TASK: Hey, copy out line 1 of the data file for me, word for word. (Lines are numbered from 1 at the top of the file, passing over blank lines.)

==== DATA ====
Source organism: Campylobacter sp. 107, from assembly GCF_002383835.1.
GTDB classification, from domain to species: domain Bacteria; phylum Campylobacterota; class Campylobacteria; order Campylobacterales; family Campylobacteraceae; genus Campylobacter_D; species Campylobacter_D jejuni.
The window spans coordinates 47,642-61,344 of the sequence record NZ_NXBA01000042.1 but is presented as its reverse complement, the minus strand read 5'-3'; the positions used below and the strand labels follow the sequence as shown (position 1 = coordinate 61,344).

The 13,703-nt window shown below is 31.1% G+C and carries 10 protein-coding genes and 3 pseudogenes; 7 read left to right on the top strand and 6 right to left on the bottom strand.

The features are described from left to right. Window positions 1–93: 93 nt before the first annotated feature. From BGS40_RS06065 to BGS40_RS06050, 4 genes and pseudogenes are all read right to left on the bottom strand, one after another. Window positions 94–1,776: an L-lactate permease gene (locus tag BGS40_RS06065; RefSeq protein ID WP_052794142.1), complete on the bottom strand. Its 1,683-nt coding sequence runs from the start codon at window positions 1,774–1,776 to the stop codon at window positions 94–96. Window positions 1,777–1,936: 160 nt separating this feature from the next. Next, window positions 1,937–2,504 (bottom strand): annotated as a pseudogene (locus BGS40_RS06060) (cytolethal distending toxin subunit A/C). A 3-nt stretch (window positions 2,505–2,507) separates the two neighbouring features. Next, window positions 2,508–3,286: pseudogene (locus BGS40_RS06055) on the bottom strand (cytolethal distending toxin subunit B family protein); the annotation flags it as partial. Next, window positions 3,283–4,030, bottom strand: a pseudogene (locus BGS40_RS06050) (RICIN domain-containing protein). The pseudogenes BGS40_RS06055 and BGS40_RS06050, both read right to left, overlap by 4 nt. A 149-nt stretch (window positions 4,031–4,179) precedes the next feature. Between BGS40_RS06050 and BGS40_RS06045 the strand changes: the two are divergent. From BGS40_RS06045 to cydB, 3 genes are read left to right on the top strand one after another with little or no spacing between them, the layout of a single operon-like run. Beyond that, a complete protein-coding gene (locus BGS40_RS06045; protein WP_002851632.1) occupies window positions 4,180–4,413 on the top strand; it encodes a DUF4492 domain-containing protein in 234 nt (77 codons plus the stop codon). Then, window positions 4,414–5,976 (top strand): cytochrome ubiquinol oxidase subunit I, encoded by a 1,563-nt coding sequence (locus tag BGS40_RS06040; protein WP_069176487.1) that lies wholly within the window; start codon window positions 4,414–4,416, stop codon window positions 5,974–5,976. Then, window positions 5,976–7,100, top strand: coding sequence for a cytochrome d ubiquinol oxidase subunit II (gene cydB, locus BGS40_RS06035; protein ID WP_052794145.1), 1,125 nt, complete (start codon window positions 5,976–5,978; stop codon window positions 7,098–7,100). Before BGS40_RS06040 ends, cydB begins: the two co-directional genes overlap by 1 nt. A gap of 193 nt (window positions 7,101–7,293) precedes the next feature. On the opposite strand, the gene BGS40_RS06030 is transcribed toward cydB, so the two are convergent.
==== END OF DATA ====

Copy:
Source organism: Campylobacter sp. 107, from assembly GCF_002383835.1.